US 4929883 A
A circuit for sensing the waveform of the current in a transistor, including a first transistor which is controlled on its base by a switching signal; a second transistor which is controlled on its base by a control signal which is inverted and delayed with respect to the switching signal, the collector of the first transistor being connected through a diode to the collector of the second transistor, the emitter of the first transistor and the emitter of the second transistor being connected to the ground; a third transistor connected with its base to the collector of the second transistor and with its emitter to the ground through a resistor, the third transistor being switched on when the second transistor is switched off and the first transistor is on.
1. A circuit for sensing a transistor current waveform, including a switching transistor having collector and emitter terminals connected between a first and a second reference potential line, and a base terminal receiving a switching signal, and a transducing differential amplifier circuit connected at the input to said collector and emitter terminals of said switching transistor and generating at the output a transduced voltage proportional to the emitter to collector voltage of said switching transistor, said transduced voltage being fed to a sensing resistor arranged between the output of said transducing differential amplifier circuit and said second reference potential line and generating a sensing current proportional to the collector current of said switching transistor.
2. A circuit according to claim 1, wherein said transducing differential amplifier circuit comprises a transducing transistor having its collector terminal connected to a third reference potential line, its emitter terminal connected to said second reference potential line through said sensing resistor and its base terminal connected to a switch element receiving a control signal correlated to said switching signal, said transducing differential amplifier circuit further comprising a diode connected between said base terminal of said transducing transistor and said collector terminal of said switching transistor.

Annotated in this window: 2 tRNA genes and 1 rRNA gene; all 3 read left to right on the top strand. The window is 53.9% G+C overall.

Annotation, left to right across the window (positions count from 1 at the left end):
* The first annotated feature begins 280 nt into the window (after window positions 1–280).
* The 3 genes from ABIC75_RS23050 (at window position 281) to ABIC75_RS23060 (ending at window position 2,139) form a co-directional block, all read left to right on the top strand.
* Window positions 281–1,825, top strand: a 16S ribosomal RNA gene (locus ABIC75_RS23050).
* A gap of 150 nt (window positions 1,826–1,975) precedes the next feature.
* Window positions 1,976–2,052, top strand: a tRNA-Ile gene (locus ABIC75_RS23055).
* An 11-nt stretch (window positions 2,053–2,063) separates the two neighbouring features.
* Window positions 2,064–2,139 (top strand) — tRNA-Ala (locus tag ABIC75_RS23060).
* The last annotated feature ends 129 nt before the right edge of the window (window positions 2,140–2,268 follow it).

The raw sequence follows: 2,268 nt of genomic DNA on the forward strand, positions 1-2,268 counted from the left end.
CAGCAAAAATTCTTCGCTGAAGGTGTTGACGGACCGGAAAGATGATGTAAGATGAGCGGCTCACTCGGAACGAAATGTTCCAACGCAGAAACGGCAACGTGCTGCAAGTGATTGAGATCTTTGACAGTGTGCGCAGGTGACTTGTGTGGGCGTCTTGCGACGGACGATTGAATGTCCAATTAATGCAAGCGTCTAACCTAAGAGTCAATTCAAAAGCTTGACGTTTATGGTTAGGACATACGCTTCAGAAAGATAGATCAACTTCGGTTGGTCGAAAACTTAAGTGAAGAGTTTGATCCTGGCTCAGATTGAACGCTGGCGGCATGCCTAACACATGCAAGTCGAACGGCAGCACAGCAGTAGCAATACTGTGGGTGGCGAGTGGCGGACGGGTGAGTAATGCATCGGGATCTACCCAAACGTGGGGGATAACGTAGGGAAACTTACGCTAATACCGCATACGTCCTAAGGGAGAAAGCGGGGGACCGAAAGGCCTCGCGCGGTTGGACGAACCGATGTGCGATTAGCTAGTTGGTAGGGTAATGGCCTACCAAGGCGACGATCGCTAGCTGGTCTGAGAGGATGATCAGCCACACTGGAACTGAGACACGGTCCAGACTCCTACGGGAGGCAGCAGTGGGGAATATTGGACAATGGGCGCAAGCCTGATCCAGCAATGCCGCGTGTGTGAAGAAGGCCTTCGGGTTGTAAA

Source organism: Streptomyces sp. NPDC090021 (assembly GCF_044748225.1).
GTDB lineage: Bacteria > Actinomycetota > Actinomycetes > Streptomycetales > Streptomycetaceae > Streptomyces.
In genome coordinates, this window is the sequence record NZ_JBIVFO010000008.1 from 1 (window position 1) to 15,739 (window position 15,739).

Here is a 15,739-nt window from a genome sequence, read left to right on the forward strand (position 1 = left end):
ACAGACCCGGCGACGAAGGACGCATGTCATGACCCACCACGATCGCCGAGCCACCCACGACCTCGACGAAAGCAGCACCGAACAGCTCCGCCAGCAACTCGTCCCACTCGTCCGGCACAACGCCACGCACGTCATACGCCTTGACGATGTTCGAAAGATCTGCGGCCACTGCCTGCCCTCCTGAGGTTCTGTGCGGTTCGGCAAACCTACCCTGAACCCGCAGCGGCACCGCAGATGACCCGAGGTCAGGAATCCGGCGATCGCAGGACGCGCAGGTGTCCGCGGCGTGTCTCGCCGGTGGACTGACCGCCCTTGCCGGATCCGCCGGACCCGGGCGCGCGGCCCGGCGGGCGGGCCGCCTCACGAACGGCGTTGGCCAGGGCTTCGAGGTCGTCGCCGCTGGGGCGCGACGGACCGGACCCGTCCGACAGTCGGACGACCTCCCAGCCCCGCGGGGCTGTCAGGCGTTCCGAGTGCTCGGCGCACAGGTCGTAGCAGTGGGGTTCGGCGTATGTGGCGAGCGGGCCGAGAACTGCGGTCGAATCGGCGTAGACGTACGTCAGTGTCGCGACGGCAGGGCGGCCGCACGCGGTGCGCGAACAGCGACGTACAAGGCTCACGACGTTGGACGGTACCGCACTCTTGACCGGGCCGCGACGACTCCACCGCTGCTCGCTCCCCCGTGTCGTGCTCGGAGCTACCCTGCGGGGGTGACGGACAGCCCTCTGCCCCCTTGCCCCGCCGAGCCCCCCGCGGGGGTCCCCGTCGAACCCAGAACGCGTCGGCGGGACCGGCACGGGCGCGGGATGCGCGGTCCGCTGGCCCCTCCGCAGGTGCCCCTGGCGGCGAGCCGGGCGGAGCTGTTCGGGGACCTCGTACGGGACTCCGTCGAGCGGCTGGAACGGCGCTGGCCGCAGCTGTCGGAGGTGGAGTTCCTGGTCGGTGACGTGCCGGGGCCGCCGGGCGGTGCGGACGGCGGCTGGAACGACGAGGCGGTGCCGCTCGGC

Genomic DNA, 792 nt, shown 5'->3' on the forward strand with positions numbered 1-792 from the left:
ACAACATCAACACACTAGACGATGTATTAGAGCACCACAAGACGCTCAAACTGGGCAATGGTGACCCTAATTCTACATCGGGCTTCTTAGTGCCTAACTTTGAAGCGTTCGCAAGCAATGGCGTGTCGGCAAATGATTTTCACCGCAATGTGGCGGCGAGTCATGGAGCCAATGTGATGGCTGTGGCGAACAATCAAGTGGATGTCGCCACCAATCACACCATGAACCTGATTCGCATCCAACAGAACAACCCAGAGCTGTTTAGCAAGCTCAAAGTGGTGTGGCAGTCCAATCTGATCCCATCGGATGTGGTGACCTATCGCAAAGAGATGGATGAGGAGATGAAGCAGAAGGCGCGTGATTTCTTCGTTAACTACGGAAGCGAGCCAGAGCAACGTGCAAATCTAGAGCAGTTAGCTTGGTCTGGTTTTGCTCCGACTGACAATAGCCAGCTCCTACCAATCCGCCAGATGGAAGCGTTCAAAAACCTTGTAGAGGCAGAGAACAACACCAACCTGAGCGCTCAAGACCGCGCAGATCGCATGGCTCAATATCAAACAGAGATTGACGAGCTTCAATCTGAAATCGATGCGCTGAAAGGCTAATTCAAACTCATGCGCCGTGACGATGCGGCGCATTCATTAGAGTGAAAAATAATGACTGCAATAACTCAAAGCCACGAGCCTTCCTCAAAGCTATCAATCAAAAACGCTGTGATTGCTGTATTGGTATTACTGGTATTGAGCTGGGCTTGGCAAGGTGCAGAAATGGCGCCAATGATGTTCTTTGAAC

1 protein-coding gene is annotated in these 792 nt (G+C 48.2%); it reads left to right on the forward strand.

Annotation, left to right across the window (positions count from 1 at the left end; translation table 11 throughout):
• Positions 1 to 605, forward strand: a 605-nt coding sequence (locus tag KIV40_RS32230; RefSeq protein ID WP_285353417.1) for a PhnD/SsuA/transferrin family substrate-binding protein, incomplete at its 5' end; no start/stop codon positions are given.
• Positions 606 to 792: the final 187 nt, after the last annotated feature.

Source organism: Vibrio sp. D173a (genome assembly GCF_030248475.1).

3. A circuit according to claim 2, wherein said switch element comprises a control transistor having its collector terminal connected to said base terminal of said transducing transistor, its emitter terminal connected to said second reference potential line and its base terminal receiving said control signal being opposed to said switching signal.
4. A circuit according to claim 3, wherein said control signal has a falling edge delayed with respect to a leading edge of said switching signal.
5. A circuit according to claim 3, comprising a delay means receiving said switching signal and generating a delayed signal and a NAND gate having a first input receiving said switching signal, a second input receiving said delayed signal and an output generating said control signal.
6. A circuit according to claim 5, wherein said delay means defines a delay time corresponding to the reaction time of the switching transistor.
7. A circuit according to claim 2, comprising a current source connected between said third reference potential line and said base terminal of said transducing transistor.
8. A circuit according to claim 1, wherein said switching transistor is a power transistor.
9. A circuit according to claim 1, wherein said second reference potential line is the ground.
The present invention relates to a circuit for sensing the waveform of the collector current in a transistor, in particular the switching transistor of a regulated power supply operating in current mode.
The use of power switching transistors in circuits of the so-called current-mode type, in which the waveform of the collector current of the switching transistor is controlled by resistor means, is well known in the art.
A power supply of this type is shown in FIG. 1, corresponding to the device UC 1842 or UC 1846 manufactured by SGS Microelectronics. As visible, the power supply comprises a dual loop including an error amplifier EA which compares the regulated voltage VO with an externally fed reference voltage VREF and generates an error signal ES. A comparator CP is provided downstream the error amplifier EA in order to compare the error signal ES, which is fed to the non-inverting input of the comparator CP, to a saw-tooth signal RA which is proportional to the saw-tooth current which flows through the collector of the switching transistor TS. Said saw-tooth signal RA, generate by a sensing resistor RS connected between the emitter of the switching transistor TS and the ground, is fed to the inverting input of the comparator thus forming a feedback loop. The comparator CP generates a switching signal indicated by the letter C.